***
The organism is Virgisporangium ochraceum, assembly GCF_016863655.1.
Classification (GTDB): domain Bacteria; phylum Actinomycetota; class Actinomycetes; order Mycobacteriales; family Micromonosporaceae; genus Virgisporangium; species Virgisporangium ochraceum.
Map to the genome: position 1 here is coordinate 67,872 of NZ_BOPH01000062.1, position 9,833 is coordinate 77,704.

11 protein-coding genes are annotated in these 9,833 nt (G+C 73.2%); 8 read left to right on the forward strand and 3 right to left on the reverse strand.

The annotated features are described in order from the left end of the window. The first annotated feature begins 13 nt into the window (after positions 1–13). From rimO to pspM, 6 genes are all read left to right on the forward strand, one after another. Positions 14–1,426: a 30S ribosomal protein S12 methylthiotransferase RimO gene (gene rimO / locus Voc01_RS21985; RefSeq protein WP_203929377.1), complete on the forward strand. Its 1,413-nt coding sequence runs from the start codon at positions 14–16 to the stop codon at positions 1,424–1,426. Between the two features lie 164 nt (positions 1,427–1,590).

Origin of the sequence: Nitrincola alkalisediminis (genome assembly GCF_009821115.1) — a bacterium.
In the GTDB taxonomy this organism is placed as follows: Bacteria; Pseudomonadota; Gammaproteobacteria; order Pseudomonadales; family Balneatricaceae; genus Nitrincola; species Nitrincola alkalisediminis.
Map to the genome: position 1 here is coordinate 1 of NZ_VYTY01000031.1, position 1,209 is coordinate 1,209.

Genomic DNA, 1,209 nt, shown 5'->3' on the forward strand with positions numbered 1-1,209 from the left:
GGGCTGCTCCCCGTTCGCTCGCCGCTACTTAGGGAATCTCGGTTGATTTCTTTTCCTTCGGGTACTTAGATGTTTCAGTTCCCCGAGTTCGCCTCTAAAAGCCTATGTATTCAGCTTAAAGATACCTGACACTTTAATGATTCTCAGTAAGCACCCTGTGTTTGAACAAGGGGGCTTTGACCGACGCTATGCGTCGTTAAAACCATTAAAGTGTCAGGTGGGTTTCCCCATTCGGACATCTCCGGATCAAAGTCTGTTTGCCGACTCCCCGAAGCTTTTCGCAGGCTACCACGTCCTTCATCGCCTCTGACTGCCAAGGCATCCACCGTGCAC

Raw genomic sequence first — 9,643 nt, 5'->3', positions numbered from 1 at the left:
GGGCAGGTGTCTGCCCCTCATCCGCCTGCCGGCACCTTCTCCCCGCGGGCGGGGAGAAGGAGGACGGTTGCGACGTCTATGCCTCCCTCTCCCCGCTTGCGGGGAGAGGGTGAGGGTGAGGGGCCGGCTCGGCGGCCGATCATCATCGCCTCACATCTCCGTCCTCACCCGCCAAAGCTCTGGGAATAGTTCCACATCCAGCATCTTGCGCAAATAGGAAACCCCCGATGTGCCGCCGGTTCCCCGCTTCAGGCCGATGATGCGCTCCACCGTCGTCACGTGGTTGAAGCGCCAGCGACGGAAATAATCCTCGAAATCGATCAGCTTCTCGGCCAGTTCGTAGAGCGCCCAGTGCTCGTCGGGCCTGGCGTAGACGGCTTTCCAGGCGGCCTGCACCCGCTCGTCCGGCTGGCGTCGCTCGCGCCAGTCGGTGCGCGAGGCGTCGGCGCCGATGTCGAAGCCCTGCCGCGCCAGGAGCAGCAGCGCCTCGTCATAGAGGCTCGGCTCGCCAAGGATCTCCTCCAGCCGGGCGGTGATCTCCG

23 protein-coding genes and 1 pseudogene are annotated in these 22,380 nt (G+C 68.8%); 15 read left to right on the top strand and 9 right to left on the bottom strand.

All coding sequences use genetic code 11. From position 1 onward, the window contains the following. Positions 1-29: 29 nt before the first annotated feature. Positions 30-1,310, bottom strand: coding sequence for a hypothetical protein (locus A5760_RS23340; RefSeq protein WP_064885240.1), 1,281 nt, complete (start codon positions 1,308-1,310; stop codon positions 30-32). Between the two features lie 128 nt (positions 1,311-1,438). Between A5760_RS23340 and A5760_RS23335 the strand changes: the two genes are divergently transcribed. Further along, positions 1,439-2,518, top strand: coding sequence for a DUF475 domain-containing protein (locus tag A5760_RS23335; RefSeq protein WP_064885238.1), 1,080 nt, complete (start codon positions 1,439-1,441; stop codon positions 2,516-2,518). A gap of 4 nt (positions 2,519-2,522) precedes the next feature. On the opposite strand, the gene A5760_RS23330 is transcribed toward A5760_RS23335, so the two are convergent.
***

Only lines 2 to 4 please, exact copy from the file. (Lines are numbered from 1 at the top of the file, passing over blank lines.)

Classification (GTDB): domain Bacteria; phylum Actinomycetota; class Actinomycetes; order Mycobacteriales; family Micromonosporaceae; genus Virgisporangium; species Virgisporangium ochraceum.
Map to the genome: position 1 here is coordinate 67,872 of NZ_BOPH01000062.1, position 9,833 is coordinate 77,704.

11 protein-coding genes are annotated in these 9,833 nt (G+C 73.2%); 8 read left to right on the forward strand and 3 right to left on the reverse strand.